Planning rules favour Tesco, claim rival chains

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Tesco's biggest rivals have urged the Competition Commission to rip up the UK's planning rulebook, which they argue restricts local competition in the £120bn grocery sector.

In their submissions to the Government watchdog's probe, J Sainsbury, Asda, Wm Morrison and Marks & Spencer all lambasted the planning regime, which they believe favours Tesco, the country's biggest player.

Sainsbury's warned that Tesco's existing 34 per cent share of the superstore market could hit 43 per cent by 2010 unless tough action reins in its rival. It called for planning authorities to take local market share into account when granting permission for new stores to protect consumer choice.

In the most vehemently anti-Tesco submission from any of the top chains, Sainsbury's called for the market leader's landbank of undeveloped sites to be sold off. It said Tesco's high level of local market share in some areas "restricts consumer choice and creates the potential for future consumer harm". It said the situation was "likely to worsen based on current growth trajectories and land holdings".

Asda, owned by Wal-Mart of the US, called for planning to be at the heart of the inquiry because it believes the existing regime has a "substantial restrictive and distortionary effect on competition". It cited evidence that showed only one-third of the urban population has access to four different shop fascias, while only one-fifth of the rural population does. The planning regime, which is aimed at protecting town centres and would require legislation to alter, requires the presence of four different fascias in an area before an incumbent can open a second store. But it fails to take local market share into account before, for example, allowingstore extensions.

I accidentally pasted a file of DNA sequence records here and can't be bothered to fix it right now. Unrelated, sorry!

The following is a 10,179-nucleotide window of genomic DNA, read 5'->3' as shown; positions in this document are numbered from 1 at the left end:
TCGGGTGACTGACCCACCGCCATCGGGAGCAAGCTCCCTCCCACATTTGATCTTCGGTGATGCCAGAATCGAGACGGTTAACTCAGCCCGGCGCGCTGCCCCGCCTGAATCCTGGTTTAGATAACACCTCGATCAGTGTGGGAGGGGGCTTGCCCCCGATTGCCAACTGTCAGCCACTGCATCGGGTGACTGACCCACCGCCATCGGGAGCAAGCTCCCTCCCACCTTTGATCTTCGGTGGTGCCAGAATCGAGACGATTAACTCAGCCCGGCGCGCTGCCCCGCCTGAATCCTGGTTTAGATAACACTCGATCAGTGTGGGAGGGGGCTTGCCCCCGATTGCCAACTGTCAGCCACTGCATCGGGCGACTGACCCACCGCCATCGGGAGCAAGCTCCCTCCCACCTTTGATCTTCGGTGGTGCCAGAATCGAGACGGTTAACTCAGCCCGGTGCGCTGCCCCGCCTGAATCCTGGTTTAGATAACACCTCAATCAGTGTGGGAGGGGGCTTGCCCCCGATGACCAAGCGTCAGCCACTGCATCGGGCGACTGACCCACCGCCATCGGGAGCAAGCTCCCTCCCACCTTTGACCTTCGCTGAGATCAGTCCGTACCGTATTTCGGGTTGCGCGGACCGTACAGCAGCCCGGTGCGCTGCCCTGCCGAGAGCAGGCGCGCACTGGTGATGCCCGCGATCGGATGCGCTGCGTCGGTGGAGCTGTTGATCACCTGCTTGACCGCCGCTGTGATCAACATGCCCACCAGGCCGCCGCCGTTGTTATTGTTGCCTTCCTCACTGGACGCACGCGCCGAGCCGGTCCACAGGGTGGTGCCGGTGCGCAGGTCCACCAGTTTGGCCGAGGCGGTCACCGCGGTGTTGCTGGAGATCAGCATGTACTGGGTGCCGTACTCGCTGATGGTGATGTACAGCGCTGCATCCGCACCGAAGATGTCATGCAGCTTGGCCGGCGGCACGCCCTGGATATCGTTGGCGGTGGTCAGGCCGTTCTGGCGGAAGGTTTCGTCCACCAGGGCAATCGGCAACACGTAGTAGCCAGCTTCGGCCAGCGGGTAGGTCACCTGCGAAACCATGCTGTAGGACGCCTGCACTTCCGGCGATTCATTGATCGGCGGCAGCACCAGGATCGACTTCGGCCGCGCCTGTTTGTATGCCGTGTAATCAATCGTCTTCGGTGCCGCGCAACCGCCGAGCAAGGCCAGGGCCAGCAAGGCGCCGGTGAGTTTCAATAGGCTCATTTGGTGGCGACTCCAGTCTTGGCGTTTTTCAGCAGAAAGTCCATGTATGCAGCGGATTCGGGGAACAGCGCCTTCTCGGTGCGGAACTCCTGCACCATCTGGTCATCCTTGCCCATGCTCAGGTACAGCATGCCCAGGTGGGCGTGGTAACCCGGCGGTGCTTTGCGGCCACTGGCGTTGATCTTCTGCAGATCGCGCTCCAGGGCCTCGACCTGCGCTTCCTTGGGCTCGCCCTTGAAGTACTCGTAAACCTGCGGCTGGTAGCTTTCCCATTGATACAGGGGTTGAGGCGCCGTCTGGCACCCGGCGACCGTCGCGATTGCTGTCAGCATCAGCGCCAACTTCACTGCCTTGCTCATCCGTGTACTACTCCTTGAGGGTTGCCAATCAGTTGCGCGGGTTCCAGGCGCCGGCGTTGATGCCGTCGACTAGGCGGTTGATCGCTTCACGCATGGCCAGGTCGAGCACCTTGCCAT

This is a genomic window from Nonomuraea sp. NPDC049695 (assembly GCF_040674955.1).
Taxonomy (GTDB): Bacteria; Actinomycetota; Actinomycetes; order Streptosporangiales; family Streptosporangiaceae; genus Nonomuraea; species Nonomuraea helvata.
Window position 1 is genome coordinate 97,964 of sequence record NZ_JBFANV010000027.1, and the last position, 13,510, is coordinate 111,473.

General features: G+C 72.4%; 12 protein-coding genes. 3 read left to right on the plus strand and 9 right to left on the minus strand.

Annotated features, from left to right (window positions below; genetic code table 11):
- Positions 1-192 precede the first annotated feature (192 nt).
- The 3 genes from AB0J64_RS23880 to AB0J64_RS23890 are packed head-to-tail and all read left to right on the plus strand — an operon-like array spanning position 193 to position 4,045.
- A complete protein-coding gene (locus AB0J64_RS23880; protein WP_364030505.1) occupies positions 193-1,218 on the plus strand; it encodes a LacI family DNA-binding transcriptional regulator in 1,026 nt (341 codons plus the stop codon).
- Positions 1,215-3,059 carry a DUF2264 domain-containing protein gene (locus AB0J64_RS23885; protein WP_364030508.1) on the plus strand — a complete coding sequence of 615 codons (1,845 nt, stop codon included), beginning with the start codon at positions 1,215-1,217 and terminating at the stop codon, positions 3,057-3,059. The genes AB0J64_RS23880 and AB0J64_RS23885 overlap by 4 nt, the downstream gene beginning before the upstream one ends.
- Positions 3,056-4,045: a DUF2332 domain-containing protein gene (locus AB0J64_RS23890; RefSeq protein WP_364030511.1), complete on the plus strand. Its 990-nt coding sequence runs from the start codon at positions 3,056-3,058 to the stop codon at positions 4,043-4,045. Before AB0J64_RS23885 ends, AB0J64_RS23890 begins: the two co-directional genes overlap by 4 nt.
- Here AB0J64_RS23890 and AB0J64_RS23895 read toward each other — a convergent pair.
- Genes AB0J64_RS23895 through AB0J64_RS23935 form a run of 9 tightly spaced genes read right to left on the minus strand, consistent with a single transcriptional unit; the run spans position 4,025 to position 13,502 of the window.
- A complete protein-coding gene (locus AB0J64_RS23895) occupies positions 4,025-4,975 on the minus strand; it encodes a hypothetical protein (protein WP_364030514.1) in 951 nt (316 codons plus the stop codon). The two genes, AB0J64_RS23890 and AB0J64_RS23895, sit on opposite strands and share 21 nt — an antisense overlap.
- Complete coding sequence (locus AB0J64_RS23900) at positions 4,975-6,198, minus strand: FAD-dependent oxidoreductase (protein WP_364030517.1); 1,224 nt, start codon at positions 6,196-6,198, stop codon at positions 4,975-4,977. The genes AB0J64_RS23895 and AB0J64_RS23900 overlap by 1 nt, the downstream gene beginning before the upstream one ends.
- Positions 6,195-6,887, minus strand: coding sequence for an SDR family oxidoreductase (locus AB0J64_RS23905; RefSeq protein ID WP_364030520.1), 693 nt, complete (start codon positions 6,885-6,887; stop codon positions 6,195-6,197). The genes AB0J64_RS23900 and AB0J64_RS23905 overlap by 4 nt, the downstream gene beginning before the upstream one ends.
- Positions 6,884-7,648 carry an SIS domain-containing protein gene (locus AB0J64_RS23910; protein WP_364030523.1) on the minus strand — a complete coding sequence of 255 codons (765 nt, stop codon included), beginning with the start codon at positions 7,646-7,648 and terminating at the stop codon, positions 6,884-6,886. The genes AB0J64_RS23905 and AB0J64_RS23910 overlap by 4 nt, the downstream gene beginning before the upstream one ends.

Morrisons said the planning policy's failure to distinguish between different fascias was a "fundamental flaw". It called for the requirement to build new stores as close to town centres as possible to be relaxed.

In its submission, Tesco was a lone voice in challenging the Office of Fair Trading's assertion that the planning regime was restricting competition. Tesco said it did "not accept that the regime ... advantages or disadvantages any particular retailer." It claimed it had a "pipeline" of potential new sites, not a "landbank".

The commission is expected to publish its initial findings before Christmas and wrap up the probe by next summer.